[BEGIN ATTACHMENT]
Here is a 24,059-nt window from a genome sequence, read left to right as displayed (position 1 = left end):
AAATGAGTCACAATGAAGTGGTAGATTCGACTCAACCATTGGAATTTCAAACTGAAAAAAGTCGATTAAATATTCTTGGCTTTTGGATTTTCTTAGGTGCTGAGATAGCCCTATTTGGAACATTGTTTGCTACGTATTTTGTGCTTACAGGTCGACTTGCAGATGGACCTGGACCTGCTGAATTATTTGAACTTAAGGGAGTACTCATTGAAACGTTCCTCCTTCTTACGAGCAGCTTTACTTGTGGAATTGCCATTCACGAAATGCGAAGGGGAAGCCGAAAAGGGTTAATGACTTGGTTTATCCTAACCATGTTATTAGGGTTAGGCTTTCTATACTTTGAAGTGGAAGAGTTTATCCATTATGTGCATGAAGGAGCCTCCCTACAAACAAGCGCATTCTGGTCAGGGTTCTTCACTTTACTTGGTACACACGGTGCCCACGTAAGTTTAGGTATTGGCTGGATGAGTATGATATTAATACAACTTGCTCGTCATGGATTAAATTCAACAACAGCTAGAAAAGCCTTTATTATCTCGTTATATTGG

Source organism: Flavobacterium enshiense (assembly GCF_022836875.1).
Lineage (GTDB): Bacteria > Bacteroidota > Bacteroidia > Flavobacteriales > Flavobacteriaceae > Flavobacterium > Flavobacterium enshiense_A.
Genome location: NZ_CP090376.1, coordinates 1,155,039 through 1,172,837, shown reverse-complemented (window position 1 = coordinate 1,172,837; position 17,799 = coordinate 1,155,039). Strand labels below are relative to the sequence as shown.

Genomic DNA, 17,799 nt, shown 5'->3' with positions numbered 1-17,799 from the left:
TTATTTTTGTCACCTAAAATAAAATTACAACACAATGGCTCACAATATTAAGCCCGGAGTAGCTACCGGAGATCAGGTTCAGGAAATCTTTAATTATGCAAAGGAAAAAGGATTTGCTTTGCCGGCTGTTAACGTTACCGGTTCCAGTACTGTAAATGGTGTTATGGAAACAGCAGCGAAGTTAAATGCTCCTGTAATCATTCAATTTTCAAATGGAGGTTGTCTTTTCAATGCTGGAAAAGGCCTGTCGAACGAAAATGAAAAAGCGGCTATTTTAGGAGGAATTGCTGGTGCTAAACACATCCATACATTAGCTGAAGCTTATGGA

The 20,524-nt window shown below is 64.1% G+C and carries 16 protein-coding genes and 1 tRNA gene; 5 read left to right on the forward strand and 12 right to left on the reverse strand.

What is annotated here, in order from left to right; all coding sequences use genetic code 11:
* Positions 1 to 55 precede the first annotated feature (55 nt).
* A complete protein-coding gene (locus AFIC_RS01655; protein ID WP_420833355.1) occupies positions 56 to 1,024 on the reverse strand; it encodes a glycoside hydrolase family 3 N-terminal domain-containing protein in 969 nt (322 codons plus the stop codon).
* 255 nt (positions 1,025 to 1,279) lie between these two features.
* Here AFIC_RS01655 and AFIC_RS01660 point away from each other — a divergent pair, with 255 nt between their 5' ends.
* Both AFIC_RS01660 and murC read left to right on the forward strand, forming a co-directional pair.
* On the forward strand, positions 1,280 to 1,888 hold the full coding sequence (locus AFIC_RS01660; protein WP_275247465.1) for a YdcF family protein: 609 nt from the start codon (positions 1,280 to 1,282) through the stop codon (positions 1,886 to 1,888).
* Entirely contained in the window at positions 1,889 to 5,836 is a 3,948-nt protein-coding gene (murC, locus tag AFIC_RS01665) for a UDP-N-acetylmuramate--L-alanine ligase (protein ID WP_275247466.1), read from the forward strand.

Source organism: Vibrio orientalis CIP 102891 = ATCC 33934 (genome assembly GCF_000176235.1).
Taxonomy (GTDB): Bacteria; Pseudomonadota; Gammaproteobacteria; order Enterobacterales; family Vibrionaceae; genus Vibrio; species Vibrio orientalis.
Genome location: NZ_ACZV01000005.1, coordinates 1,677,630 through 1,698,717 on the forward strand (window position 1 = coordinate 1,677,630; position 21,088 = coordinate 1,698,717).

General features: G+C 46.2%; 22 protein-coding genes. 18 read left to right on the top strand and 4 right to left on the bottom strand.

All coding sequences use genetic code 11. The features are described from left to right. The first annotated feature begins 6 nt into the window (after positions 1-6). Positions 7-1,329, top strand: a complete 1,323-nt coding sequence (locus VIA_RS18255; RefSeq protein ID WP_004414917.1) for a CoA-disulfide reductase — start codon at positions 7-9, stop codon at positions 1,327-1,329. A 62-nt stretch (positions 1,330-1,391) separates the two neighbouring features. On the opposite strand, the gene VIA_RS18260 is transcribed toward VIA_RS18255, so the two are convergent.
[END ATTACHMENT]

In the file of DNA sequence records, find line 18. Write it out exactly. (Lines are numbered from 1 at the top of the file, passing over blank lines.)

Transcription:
Taxonomy (GTDB): Bacteria; Pseudomonadota; Gammaproteobacteria; order Enterobacterales; family Vibrionaceae; genus Vibrio; species Vibrio orientalis.